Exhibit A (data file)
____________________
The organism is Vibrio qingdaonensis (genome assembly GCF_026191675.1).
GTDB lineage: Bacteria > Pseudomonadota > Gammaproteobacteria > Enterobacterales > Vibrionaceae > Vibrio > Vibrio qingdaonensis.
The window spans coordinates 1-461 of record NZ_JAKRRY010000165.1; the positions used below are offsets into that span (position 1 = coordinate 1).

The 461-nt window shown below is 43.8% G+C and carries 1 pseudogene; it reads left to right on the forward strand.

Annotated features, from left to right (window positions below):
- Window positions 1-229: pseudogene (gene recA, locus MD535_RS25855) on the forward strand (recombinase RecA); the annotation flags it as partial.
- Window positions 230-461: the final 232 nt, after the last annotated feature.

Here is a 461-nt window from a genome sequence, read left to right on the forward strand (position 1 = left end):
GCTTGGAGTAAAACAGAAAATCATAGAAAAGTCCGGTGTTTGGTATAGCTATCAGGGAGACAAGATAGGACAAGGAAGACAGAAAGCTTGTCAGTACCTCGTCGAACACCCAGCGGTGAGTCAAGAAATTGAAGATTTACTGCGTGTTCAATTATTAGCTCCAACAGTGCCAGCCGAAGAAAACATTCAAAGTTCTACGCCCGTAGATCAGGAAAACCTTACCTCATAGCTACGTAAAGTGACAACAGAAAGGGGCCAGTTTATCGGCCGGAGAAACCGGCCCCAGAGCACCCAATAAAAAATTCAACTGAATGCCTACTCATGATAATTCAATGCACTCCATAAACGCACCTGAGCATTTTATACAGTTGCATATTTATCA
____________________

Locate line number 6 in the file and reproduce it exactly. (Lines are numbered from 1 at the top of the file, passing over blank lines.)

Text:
- Window positions 1-229: pseudogene (gene recA, locus MD535_RS25855) on the forward strand (recombinase RecA); the annotation flags it as partial.